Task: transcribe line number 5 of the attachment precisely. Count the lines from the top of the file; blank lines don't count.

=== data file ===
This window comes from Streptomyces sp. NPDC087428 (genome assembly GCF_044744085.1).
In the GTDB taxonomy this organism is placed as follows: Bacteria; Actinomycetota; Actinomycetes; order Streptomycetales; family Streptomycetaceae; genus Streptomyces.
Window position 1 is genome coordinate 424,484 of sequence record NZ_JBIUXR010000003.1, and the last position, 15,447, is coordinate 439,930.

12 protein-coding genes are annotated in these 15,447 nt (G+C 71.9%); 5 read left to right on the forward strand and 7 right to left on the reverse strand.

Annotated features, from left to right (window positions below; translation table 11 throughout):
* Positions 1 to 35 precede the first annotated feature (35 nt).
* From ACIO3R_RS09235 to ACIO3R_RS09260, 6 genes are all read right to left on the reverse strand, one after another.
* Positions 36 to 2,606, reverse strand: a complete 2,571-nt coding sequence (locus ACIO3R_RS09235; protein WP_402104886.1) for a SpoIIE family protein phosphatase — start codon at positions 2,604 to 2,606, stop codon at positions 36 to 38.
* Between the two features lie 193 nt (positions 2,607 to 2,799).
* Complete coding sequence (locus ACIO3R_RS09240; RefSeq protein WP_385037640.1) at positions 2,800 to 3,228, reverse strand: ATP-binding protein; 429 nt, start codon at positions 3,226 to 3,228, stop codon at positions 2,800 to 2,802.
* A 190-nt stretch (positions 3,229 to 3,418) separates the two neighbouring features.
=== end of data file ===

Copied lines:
Annotated features, from left to right (window positions below; translation table 11 throughout):